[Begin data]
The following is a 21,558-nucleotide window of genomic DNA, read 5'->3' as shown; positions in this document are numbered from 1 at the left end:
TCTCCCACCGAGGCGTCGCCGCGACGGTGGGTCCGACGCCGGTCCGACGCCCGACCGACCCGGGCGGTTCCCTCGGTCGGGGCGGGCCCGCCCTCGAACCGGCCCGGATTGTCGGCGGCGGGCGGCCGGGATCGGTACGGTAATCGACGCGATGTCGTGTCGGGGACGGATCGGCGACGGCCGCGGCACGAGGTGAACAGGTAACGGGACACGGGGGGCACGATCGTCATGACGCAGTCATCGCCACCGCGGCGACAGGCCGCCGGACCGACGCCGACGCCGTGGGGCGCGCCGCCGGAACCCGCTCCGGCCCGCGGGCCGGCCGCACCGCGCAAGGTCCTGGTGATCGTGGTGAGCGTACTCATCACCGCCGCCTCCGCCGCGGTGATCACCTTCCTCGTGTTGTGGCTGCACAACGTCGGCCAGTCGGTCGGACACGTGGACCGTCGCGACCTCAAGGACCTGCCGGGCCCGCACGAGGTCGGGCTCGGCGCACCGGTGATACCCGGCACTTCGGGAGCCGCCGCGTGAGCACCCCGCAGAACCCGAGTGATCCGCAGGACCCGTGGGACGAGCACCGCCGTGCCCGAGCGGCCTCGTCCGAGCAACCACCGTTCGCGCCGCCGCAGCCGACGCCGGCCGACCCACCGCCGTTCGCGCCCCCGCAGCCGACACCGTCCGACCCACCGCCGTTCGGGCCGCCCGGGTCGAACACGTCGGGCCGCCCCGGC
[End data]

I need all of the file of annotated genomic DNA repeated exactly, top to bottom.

The following is a 21,558-nucleotide window of genomic DNA, read 5'->3' as shown; positions in this document are numbered from 1 at the left end:
TCTCCCACCGAGGCGTCGCCGCGACGGTGGGTCCGACGCCGGTCCGACGCCCGACCGACCCGGGCGGTTCCCTCGGTCGGGGCGGGCCCGCCCTCGAACCGGCCCGGATTGTCGGCGGCGGGCGGCCGGGATCGGTACGGTAATCGACGCGATGTCGTGTCGGGGACGGATCGGCGACGGCCGCGGCACGAGGTGAACAGGTAACGGGACACGGGGGGCACGATCGTCATGACGCAGTCATCGCCACCGCGGCGACAGGCCGCCGGACCGACGCCGACGCCGTGGGGCGCGCCGCCGGAACCCGCTCCGGCCCGCGGGCCGGCCGCACCGCGCAAGGTCCTGGTGATCGTGGTGAGCGTACTCATCACCGCCGCCTCCGCCGCGGTGATCACCTTCCTCGTGTTGTGGCTGCACAACGTCGGCCAGTCGGTCGGACACGTGGACCGTCGCGACCTCAAGGACCTGCCGGGCCCGCACGAGGTCGGGCTCGGCGCACCGGTGATACCCGGCACTTCGGGAGCCGCCGCGTGAGCACCCCGCAGAACCCGAGTGATCCGCAGGACCCGTGGGACGAGCACCGCCGTGCCCGAGCGGCCTCGTCCGAGCAACCACCGTTCGCGCCGCCGCAGCCGACGCCGGCCGACCCACCGCCGTTCGCGCCCCCGCAGCCGACACCGTCCGACCCACCGCCGTTCGGGCCGCCCGGGTCGAACACGTCGGGCCGCCCCGGC